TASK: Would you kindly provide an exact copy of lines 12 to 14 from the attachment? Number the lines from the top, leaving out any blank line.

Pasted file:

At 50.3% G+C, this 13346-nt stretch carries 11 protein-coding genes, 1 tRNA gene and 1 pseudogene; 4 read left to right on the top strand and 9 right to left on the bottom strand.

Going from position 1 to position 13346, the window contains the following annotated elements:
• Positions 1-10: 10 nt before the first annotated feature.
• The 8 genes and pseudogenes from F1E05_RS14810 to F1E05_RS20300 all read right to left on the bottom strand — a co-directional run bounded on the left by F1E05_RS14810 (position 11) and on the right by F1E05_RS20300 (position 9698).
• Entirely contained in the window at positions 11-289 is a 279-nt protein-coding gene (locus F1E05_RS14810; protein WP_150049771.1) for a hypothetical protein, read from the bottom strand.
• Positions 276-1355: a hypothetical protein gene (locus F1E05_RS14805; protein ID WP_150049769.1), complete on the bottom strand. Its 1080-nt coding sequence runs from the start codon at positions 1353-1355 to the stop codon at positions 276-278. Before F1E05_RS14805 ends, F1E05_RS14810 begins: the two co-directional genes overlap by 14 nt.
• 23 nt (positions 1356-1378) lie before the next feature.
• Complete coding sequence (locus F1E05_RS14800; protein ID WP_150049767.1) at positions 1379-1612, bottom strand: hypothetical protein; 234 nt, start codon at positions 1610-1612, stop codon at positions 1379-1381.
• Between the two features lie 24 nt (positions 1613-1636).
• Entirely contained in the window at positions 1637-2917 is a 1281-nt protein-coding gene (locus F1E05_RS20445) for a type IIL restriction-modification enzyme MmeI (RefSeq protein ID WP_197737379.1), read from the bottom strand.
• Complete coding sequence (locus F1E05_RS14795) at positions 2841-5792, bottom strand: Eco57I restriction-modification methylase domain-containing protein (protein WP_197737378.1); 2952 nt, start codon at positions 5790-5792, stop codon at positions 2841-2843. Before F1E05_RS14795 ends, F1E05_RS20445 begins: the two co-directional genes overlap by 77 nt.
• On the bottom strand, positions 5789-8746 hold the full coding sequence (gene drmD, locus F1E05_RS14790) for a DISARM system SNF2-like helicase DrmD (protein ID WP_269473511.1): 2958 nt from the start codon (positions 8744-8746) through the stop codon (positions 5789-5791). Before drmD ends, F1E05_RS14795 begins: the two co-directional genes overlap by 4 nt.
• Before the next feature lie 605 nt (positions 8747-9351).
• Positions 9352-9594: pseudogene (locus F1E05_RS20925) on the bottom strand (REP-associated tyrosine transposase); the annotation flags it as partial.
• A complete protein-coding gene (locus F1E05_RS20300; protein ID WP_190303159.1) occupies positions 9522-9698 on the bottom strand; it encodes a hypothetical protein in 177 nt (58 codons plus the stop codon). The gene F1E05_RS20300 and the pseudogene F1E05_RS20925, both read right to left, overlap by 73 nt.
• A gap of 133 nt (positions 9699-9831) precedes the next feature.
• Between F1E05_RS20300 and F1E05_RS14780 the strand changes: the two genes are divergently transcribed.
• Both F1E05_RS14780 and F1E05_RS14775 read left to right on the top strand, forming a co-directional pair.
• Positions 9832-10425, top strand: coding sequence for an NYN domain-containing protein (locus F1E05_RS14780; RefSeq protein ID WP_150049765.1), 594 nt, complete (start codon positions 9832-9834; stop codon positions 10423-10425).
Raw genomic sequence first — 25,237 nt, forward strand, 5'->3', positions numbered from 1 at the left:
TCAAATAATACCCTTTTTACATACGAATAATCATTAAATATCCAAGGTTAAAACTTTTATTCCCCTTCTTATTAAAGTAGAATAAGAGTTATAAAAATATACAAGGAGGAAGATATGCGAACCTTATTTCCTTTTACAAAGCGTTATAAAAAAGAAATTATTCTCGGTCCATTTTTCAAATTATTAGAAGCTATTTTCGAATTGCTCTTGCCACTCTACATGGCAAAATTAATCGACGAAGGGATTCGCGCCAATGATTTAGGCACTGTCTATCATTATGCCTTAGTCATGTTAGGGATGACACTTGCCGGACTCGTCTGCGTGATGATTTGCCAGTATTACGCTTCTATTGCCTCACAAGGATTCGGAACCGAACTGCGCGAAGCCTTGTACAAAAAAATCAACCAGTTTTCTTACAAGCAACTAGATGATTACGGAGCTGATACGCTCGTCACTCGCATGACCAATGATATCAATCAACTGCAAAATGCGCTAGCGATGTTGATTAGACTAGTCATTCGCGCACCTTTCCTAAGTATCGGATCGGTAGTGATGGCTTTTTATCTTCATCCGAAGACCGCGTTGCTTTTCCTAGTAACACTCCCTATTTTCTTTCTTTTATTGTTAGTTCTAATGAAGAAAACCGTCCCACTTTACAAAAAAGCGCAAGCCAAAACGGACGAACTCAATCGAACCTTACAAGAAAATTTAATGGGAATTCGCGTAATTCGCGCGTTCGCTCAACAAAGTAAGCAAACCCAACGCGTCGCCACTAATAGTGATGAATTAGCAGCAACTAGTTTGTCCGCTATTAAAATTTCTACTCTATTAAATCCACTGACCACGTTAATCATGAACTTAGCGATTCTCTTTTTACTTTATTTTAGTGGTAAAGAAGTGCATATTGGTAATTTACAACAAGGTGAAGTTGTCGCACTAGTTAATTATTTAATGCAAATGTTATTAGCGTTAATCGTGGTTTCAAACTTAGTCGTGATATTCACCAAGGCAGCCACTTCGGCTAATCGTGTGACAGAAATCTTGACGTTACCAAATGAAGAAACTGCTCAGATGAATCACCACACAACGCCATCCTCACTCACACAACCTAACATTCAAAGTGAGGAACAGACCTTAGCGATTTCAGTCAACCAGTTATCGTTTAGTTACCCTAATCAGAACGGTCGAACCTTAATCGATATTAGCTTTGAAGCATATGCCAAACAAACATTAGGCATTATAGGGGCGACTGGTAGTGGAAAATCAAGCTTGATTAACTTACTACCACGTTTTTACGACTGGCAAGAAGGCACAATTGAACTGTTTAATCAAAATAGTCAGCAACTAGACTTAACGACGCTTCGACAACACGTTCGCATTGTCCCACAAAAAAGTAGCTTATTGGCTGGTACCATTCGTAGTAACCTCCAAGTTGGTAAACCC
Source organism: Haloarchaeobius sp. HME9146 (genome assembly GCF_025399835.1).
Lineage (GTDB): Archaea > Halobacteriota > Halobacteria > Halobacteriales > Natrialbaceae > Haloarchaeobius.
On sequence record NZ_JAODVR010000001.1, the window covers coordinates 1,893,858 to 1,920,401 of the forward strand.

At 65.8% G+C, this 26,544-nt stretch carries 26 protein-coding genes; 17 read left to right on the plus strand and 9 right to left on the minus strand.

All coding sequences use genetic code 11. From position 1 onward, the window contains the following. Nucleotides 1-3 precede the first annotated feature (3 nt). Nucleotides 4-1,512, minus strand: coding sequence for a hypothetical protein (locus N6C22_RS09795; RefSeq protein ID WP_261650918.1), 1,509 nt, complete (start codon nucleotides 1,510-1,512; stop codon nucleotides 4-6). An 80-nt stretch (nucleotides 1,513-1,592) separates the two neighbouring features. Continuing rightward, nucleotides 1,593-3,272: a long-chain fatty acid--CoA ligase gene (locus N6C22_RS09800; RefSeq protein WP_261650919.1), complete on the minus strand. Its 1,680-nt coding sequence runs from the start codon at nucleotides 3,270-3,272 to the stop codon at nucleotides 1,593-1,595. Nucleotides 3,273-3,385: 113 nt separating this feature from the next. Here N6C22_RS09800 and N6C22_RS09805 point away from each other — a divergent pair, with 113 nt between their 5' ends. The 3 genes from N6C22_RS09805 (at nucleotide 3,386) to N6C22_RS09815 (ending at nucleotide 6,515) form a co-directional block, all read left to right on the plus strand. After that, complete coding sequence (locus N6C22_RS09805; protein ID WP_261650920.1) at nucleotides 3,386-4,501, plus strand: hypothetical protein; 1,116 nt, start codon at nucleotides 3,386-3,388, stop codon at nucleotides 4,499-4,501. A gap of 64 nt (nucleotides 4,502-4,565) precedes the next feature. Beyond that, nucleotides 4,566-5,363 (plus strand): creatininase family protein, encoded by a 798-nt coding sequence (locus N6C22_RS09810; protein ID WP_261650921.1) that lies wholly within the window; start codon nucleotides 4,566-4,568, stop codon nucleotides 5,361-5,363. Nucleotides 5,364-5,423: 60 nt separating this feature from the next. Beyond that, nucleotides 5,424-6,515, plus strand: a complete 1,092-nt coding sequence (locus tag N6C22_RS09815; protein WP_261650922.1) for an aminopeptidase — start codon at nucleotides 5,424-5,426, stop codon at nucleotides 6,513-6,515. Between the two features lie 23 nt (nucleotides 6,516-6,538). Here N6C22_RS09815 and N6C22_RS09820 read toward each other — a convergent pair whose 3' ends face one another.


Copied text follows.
• On the bottom strand, positions 5789-8746 hold the full coding sequence (gene drmD, locus F1E05_RS14790) for a DISARM system SNF2-like helicase DrmD (protein ID WP_269473511.1): 2958 nt from the start codon (positions 8744-8746) through the stop codon (positions 5789-5791). Before drmD ends, F1E05_RS14795 begins: the two co-directional genes overlap by 4 nt.
• Before the next feature lie 605 nt (positions 8747-9351).
• Positions 9352-9594: pseudogene (locus F1E05_RS20925) on the bottom strand (REP-associated tyrosine transposase); the annotation flags it as partial.